Surely the real point about Aafia Siddiqui is being missed?
Written by Asim Qureshi Tuesday, 07 June 2011
During Aafia’s years of disappearance, a number of allegations were made against her by the US, allegations that were circled within the mainstream on a consistent basis.
Since the release of The Guantanamo Files in April 2011 by Wikileaks, there have been a number of stories written in relation to those detained at the infamous base. One of the stories that received some mainstream coverage though, was that of Aafia Siddiqui. However, the coverage that was received, completely missed the point.
During Aafia’s years of disappearance, a number of allegations were made against her by the US, allegations that were circled within the mainstream on a consistent basis. Among the more ridiculous statements that were made included references to her purportedly having run conflict diamonds out of Liberia in the summer of 2001 in order to fund Al Qaeda operations. The sad fact remains, that very few have considered the ludicrous allegations that have been levelled against her.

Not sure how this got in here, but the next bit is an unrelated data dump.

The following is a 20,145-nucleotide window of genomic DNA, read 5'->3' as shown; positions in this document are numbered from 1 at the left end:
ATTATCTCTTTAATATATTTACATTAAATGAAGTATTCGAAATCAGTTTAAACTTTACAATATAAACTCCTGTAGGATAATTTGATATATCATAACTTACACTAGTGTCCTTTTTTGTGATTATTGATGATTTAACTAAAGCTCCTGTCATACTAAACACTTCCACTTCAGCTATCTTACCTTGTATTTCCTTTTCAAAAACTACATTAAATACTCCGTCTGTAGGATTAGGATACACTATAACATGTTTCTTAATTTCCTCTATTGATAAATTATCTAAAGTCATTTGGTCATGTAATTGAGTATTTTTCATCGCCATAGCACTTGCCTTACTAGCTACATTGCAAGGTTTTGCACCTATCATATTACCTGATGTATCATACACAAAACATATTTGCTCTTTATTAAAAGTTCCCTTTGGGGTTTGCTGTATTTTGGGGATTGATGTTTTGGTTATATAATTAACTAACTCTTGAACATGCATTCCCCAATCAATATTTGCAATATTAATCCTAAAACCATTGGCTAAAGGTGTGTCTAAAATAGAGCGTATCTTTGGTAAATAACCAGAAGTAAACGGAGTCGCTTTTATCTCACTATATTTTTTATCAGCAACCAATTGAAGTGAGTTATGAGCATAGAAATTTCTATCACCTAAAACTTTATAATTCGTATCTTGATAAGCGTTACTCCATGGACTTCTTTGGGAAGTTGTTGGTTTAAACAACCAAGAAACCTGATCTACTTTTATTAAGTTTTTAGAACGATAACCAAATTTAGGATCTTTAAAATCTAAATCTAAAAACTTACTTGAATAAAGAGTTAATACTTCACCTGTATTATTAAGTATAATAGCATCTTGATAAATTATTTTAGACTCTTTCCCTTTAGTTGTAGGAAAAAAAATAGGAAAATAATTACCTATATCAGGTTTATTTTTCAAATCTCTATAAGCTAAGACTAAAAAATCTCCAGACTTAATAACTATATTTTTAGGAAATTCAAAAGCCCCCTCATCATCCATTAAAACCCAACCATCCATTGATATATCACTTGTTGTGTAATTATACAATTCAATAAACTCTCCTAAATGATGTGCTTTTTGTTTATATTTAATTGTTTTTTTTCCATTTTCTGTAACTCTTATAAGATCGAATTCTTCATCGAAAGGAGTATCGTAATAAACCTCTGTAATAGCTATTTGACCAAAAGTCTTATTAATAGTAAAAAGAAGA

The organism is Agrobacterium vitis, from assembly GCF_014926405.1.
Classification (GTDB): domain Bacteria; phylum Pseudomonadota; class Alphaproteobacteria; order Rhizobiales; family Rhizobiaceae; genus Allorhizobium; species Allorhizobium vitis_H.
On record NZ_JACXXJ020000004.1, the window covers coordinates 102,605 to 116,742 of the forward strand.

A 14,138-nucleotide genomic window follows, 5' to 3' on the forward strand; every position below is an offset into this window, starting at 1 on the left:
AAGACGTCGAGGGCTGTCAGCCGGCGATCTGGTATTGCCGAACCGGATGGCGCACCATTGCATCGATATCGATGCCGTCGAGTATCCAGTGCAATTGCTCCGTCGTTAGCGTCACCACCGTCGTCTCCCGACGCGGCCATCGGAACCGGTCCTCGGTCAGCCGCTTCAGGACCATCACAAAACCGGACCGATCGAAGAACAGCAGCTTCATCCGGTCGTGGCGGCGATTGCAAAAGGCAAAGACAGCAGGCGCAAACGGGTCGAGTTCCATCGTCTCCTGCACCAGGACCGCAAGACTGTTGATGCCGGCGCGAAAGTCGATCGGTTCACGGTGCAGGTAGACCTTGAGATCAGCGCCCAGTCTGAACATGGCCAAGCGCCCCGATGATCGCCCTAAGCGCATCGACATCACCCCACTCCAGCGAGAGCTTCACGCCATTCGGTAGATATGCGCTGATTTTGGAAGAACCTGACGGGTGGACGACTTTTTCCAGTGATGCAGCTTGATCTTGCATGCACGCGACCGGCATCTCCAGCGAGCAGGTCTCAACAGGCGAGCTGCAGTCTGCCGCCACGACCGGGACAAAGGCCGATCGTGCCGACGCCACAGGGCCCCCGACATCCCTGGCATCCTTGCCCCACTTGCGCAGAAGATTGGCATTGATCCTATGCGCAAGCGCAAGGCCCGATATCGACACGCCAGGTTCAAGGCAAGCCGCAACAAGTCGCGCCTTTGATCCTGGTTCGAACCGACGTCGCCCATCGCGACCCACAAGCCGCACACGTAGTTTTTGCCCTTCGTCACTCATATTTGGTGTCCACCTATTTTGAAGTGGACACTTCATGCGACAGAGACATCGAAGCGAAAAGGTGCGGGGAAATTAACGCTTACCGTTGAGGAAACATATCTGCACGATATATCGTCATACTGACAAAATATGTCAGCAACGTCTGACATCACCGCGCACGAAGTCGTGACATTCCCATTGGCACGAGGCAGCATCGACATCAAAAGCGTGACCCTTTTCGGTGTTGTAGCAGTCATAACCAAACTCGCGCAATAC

The most important point to note, however, is that the US refused to prosecute Aafia on any terrorism related offences as part of their case. They started the case making that point, and references to terrorism did not enter until the judge chose to enhance her sentence claiming that he felt she had links.
But who wrote the narrative regarding these links, it was the US government. All the Wikileaks cables do, is to show a distorted view of Aafia’s case. If one is to look at her timeline of activity according to her lawyers and supporters, there was no time for her to be involved with any kind of Al Qaeda related activity.
Like many foreign Muslims living in the US after 9/11, Aafia Siddiqui and her family became suspects, and thus any kind of activity they may have been involved in, became suspicious.